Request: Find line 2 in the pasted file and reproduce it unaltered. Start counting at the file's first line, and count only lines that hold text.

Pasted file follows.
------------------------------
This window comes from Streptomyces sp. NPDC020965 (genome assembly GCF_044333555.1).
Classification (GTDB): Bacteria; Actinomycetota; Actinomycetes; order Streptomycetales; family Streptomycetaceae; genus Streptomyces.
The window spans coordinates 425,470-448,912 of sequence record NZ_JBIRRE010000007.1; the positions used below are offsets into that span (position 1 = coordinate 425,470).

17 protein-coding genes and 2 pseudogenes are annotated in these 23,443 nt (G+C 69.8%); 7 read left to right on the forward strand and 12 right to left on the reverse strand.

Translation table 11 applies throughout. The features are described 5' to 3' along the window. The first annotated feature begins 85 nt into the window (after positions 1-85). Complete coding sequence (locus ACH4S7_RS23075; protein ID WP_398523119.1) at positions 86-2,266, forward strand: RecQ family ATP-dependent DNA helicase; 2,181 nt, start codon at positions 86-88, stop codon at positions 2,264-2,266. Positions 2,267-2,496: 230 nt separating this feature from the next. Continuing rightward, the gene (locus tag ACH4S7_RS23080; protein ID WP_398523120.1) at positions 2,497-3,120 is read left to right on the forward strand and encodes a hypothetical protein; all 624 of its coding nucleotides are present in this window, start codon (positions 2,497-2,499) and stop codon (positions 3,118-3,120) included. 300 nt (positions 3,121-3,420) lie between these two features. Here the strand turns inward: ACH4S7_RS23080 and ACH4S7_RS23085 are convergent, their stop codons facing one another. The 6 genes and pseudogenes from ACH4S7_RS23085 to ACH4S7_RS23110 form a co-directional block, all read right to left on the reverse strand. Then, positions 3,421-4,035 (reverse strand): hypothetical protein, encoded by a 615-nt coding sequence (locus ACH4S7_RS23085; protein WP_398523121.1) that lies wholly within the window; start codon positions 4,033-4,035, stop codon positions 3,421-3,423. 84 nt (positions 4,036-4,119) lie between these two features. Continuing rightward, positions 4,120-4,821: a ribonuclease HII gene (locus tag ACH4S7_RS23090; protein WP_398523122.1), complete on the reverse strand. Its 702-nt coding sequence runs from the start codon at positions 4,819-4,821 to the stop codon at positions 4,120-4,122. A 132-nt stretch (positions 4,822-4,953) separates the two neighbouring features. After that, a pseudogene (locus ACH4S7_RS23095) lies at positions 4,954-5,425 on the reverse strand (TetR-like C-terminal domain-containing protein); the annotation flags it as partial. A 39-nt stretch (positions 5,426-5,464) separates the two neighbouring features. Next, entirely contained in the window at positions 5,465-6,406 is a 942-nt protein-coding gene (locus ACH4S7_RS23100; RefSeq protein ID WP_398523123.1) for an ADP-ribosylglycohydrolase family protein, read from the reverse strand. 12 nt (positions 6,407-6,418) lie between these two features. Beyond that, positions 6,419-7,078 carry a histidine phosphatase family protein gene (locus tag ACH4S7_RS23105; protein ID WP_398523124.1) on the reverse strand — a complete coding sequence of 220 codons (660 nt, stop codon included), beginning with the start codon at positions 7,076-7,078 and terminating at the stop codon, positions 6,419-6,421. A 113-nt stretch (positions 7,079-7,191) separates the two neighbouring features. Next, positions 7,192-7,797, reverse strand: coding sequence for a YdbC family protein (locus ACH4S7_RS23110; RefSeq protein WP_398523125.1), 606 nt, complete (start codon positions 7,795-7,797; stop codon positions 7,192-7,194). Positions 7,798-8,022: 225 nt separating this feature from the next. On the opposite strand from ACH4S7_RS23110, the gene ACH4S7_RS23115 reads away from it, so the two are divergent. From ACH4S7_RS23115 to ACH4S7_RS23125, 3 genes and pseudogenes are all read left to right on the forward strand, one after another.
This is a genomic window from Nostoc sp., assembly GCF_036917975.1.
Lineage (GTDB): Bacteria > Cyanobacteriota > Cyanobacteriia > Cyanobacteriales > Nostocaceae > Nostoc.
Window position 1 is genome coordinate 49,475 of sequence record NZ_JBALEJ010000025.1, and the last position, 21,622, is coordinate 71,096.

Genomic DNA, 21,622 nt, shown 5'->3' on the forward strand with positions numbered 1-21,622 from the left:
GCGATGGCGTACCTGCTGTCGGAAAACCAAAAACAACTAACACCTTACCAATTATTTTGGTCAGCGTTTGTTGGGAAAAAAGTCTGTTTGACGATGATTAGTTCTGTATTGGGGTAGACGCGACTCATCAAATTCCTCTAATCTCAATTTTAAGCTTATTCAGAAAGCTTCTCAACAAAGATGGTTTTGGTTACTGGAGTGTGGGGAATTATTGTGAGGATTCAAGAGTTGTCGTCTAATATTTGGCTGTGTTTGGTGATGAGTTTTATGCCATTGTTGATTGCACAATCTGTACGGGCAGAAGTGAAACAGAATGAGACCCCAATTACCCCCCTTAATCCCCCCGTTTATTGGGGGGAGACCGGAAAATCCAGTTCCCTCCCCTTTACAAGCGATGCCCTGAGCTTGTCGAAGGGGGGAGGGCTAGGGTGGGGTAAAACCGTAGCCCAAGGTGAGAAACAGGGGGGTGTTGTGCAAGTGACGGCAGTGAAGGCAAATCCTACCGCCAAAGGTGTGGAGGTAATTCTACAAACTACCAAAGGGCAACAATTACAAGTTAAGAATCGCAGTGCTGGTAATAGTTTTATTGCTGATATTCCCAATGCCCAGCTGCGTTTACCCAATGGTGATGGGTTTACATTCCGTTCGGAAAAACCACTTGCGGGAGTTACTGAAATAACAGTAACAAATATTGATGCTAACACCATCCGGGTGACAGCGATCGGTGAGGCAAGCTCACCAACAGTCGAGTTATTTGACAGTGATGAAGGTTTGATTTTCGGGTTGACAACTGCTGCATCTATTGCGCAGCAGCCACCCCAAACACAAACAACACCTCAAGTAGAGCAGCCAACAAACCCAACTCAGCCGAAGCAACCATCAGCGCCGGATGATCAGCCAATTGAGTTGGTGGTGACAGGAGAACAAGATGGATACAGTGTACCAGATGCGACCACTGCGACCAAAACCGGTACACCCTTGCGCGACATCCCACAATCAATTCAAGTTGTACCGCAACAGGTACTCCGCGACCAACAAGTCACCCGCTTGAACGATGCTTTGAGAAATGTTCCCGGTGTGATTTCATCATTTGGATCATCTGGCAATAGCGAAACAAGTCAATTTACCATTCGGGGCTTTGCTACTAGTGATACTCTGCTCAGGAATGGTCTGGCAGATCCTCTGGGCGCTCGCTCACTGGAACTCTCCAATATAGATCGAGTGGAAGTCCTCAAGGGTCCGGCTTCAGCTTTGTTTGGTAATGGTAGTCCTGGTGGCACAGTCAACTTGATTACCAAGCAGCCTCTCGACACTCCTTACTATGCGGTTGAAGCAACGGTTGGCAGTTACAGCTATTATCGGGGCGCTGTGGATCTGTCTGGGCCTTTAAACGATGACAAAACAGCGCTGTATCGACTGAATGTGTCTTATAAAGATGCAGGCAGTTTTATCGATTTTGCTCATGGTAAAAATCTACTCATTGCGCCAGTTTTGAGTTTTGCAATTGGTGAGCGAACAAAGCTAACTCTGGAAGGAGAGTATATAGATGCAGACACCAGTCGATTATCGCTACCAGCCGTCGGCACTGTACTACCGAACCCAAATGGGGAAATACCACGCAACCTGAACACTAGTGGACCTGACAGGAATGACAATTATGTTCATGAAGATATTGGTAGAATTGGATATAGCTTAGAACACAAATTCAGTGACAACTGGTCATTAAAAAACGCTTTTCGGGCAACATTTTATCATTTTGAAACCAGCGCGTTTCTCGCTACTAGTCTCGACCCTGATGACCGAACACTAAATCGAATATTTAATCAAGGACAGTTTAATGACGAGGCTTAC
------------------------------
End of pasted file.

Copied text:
Classification (GTDB): Bacteria; Actinomycetota; Actinomycetes; order Streptomycetales; family Streptomycetaceae; genus Streptomyces.